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Top 10 Advertising Buzzwords Every Developer Should Know

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Barbara Social Media Manager
September 16, 2011

According to a recent Gartner report, global mobile advertising spend is poised to top $3.3 billion in 2011–do you want a piece of that pie? Well, think in-app advertising. If you’re currently working on a new app, this is the perfect time to start strategizing on how to best monetize so you have a successful launch and make the most money possible.

The thing is, you may not have an idea of what to do or where to start when it comes to monetizing on a mobile platform. In an effort to help ease the pain in figuring out what words to type in the Google search bar, we’ve laid out some of the most common advertising terms to gear you up for an efficient and engaging conversation with your future ad solution provider.

1. Real-Time Bidding (RTB): RTB is a type of ad marketplace that allows brands to bid for individual ad impressions in real-time–basically meaning advertisers can bid on each ad impression as it is served to ensure they are reaching the right audience. It gives advertisers complete control over every impression for increased performance, and publishers significantly higher eCPMs. This new form of audience buying has already taken off in the online space and has been predicted by Google that by 2015, 50% of all targeted display ads will be bought using RTB.

2. Mediation Layer: A mediation layer is an ad solution provider that helps manage the connection between publishers (developers) and ad networks. Mediation layers allow developers to connect to multiple ad networks and manage how they allocate their ads in their app. They solve the issue of losing money on application traffic as you receive a much higher fill rate when accessing multiple demand sources. Examples of mediators are AdWhirl and Burstly.

3. Ad Exchange: An ad exchange is a marketplace that allows multiple demand sources (ad networks, advertisers, etc.) to bid on access to developer ad inventory (which is what we are!). The exchange sits in the middle of developers and networks, linking the two with an intelligent ad-serving platform. Developers download one SDK and make calls for ads, while the exchange uses data to find the ad within their system that will give the developer the most amount of money for that ad request. Developers benefit from using an ad exchange because advertisers give out the highest paying ads. Examples of exchanges are Mobclix and Nexage.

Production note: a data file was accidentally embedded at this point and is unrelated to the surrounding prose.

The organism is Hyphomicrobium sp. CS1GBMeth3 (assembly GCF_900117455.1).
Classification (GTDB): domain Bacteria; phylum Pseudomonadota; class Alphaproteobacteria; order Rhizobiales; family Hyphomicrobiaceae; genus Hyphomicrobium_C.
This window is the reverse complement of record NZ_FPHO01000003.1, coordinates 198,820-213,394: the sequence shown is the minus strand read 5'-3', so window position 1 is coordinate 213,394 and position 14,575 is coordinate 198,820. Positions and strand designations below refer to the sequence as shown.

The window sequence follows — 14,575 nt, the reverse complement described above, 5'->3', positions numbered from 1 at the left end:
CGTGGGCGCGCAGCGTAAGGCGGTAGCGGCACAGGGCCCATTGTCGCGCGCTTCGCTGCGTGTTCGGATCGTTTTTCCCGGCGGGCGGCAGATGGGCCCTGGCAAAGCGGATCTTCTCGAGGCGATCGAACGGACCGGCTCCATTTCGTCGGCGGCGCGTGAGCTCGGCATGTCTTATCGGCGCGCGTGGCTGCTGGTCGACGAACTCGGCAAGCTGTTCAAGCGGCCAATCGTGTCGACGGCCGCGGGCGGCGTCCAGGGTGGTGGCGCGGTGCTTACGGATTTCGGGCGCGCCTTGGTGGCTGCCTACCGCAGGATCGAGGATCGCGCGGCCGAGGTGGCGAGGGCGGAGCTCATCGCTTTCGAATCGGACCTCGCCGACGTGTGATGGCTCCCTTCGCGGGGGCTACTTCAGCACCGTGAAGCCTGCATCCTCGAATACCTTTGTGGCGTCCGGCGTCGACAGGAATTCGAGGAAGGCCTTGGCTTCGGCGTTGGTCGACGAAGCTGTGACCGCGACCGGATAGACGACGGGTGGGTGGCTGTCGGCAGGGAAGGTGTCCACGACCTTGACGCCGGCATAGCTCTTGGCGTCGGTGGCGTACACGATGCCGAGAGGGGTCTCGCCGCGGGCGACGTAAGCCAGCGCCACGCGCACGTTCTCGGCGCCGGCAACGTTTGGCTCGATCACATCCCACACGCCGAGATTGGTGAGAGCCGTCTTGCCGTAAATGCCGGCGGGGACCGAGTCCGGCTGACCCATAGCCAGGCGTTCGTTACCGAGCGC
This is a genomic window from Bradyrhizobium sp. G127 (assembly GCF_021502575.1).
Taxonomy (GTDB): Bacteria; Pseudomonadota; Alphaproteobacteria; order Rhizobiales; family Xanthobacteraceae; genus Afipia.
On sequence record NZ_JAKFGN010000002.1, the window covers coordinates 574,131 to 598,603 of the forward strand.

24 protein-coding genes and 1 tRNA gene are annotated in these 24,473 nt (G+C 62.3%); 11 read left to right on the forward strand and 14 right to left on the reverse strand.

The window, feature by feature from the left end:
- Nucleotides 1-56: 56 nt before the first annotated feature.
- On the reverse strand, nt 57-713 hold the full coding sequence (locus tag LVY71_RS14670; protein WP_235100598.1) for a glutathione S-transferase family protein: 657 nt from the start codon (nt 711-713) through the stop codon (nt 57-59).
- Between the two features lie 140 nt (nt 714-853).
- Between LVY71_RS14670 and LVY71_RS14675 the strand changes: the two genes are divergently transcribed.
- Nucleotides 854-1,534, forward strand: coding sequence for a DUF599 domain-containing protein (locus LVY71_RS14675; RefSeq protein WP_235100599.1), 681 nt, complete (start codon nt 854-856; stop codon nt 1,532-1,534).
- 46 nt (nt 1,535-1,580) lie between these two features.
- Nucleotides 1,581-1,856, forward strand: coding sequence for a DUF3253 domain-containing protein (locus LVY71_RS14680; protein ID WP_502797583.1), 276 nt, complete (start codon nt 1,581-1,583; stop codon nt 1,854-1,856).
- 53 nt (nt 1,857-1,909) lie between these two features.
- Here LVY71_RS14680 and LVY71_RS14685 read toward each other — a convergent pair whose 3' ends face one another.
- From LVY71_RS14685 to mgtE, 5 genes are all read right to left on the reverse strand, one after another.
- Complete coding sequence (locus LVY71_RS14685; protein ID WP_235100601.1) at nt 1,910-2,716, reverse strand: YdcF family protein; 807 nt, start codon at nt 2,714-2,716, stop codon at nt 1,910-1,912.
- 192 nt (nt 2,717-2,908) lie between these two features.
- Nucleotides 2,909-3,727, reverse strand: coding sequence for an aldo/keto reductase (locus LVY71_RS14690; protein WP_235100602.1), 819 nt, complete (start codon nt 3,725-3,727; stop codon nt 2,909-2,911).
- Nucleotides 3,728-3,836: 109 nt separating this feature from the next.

4. Fill Rate: Fill rate is the percentage of time that your ad solution provider returns an ad when your app makes a call for one. If your app makes 10 calls for ads and only receives 6 back, your fill rate is 60%. If your fill rate is less than 90-100%, you’re losing money on your inventory.

5. Display Ads: Display ads are the most common of mobile ad units and come in two banner sizes: 300×50 and 300×250. They typically represent approximately 90% of the mobile advertising inventory available in the marketplace.

6. Rich Media Ads: Rich media ad units include some sort of additional engagement within the ad. Examples include: expandables, interactive components (like gyroscope, access phone features) and video. They are typically displayed in-app or as an interstitial (placed in-between events in an app, i.e. a level transition) and pay three to five times as much as standard display units. See an example of a full-screen rich media ad here.

7. CPC, CPM & eCPM: Respectively, these are cost per click, cost per thousand impressions and effective CPM. A CPC campaign is where you are paid for every click of an ad within your app, while CPM is where you are paid for every thousand times an ad is viewed. eCPM is used for a CPC campaign to compare to CPM-based campaigns. A way to calculate eCPM for a CPC based campaign is CPC x CTR x 1000.

8. CTR: Click-Through Rate is the number of users who click on an ad divided by the number of times that an ad is shown. If ten people clicked on an ad out of 100 impressions, then the CTR is 10/100 or 10%. Many mobile advertisers measure campaign performance based off of CTR, deeming it very important in determining your CPM as well. Check out more tips on How to Increase Your Click-Through Rate.

9. UDID: Every mobile phone has a unique serial-number used for identification and verification purposes. Apple’s identification system is referred to as its UDID or “Unique Device Identifier” and is used by developers to provide personalized preferences for individual users within games, provision apps for users out of the app store, and is also used across the board for testing and optimization. Advertisers leverage the device ID for building rich profiles and serving targeted ads. Apple, however, recently announced the removal of UDID on iOS 5 devices, which will potentially have significant effects on the mobile app ecosystem. Alternatives to using the device ID can be found here.

10. Cross Promotion: Cross promotion is an opportunity to promote new apps on your already successful titles through in-app display ads. This is becoming a great way to generate more users and downloads for yourself, as it is easier to promote to your existing user base than a crowd that hasn’t downloaded your apps before. On top of that, most ad solution providers will give you the opportunity to run your own ads within your inventory–and each ad can be thought of as a newsletter headline, always changing to stay current with your upcoming releases and/or updates. The cost for this varies based on how much budget you have to put into the campaign. Some good examples/tips (e.g. Words with Friends’ in-app cross promotion) can be found here.

If you think we’ve missed any other crucial dev buzzwords, feel free to add them in our comments section below–we might just add them in!

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